(Other than a later date for the Daytona 500 the 2012 Sprint Cup Series schedule has a familiar look to it)
Contrary to some popular belief, the NASCAR schedule is not created with the use of a dartboard.
In reality there are a lot of elements that go into the creation of the annual Sprint Cup calendar which at 36 points races and two exhibitions events over 10 months is the longest in professional sports.
The 2012 edition of the Sprint Cup slate was officially released on Wednesday through much fanfare as an interactive Twitter event. NASCAR’s Senior Vice President of Operations Steve O’Donnell, the man charged with cobbling together the schedules for all three of the sanctioning body’s top divisions –- Sprint Cup, Nationwide and Truck Series – fielded questions from fans as the next year’s race dates were sent out month-by-month.
It was a nice attempt to bring the sport closer to its rabid fan base through social media, but unfortunately fell a bit short of the wild frenzy that accompanies the schedule releases of both the NFL or NBA.
Part of the problem was that despite NASCAR not officially releasing the entire schedule, individual tracks have been trumpeting their 2012 race dates for months. Tracks need to sell tickets as quickly as possible, so when those dates become available a press release is fired out pretty quickly to begin the sales process.
It was an easy process to plug each of those dates into the 2012 calendar and come up with the schedule long before NASCAR got around to its Wednesday announcement.
So while I applaud NASCAR for trying to put an interesting twist on the schedule announcement through the use of Twitter, hopefully next year the idea can come a little sooner so there’s still some mystery to the release.
Overall, next year’s schedule looks pretty much identical to this season’s with minor tweaks rather than any significant changes.
One of the biggest differences will simply be the later start to the season, which will still drop the green with the Daytona 500. However, the sport’s biggest race will come a week later than year’s past and take the green flag on Sun., Feb. 26.
The idea to slide back is actually a smart move by NASCAR in anticipation of what is expected to be a later Super Bowl by as early as 2013. The NFL has indicated its championship game is headed for a mid-February slot either with or without an 18-game regular season so NASCAR wisely has gotten ahead of that decision by separating the Super Bowl of stock car racing from football’s version.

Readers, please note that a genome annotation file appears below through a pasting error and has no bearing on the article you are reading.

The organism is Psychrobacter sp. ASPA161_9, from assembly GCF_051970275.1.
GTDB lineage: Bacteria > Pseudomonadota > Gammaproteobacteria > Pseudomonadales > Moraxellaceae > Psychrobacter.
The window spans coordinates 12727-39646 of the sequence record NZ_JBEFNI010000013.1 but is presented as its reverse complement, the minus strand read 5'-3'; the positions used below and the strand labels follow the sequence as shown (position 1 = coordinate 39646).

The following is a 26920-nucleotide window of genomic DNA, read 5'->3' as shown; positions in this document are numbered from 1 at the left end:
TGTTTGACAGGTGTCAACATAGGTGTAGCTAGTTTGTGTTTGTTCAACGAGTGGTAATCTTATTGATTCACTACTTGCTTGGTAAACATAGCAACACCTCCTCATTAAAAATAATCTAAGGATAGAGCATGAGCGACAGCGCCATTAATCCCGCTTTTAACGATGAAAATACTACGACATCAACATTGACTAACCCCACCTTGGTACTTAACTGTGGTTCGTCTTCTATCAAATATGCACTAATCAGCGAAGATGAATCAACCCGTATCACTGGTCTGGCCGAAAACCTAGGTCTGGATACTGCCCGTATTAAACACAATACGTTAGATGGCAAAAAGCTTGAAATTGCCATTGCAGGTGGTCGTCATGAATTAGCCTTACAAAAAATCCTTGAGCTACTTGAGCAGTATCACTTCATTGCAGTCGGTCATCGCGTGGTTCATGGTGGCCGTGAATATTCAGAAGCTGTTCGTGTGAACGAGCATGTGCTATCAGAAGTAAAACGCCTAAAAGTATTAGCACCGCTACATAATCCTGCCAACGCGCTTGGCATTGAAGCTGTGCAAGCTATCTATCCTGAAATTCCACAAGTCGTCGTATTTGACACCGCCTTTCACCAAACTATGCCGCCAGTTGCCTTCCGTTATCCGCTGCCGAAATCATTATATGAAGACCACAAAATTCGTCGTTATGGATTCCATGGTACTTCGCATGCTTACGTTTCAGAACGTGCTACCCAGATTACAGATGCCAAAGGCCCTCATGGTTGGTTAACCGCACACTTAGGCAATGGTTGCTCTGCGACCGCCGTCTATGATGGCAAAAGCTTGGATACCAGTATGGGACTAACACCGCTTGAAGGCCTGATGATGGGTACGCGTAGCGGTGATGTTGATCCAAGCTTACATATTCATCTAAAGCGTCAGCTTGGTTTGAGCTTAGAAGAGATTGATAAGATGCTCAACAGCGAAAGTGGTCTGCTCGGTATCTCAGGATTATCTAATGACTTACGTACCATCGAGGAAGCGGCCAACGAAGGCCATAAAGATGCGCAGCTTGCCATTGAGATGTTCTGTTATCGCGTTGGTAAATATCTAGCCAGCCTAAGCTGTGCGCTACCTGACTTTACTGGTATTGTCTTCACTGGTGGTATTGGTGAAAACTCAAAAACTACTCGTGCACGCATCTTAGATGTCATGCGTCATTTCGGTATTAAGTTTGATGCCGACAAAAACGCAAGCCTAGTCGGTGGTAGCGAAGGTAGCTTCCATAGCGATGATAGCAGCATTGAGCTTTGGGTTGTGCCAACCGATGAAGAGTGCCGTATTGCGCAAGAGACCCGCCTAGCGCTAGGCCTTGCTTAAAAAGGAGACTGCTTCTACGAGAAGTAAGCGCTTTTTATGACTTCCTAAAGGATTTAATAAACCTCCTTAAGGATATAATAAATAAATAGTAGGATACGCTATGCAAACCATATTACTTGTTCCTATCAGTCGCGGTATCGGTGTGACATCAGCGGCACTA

Daytona’s Speedweeks will also be preceded by a few testing days at “The World Center of Racing.” The annual Preseason Thunder sessions will be held at Daytona on January 12-14.
After that, the rest of the year will go off in nearly the same fashion as the 2011 schedule. Kansas will see a late April date moved up from last year’s inaugural June STP 400 weekend and also pushed back its October date to later in the month. The track is headed for a repaving and reconfiguration plan next season which will begin after the spring race and be ready for action in the fall.
The 10-race Chase schedule remains relatively untouched with the same tracks comprising next year’s championship lineup. Chicagoland Speedway gets a second shot at hosting the opening round while Talladega inches up a couple of weeks and now occupies the fourth Chase slot.
But there is nothing extraordinary about the 2012 Sprint Cup schedule and hopes of changing the races inside the Chase or the possibility of a prime time mid-week race will have to be put on hold for another year.
It’s not an easy process by any means to change around the agenda. NASCAR and O’Donnell face a number of challenges when the scheduling process rolls around with everything from weather to television partners to tracks seeking to hold on to traditional weekends in the mix of decisions.
Those options also apply to the Nationwide Series and Camping World Truck Series schedules. The 2012 editions for each series are still be finalized and indications they will be released late next week. Unlike its Sprint Cup cousin, there is expected to be some major wrinkles to both those slates with a few new venues and dates in the mix.
So with eight races left to decide this year’s Sprint Cup champion, we can officially sneak a peek at what next season will bring.
It’s a familiar look to be sure.
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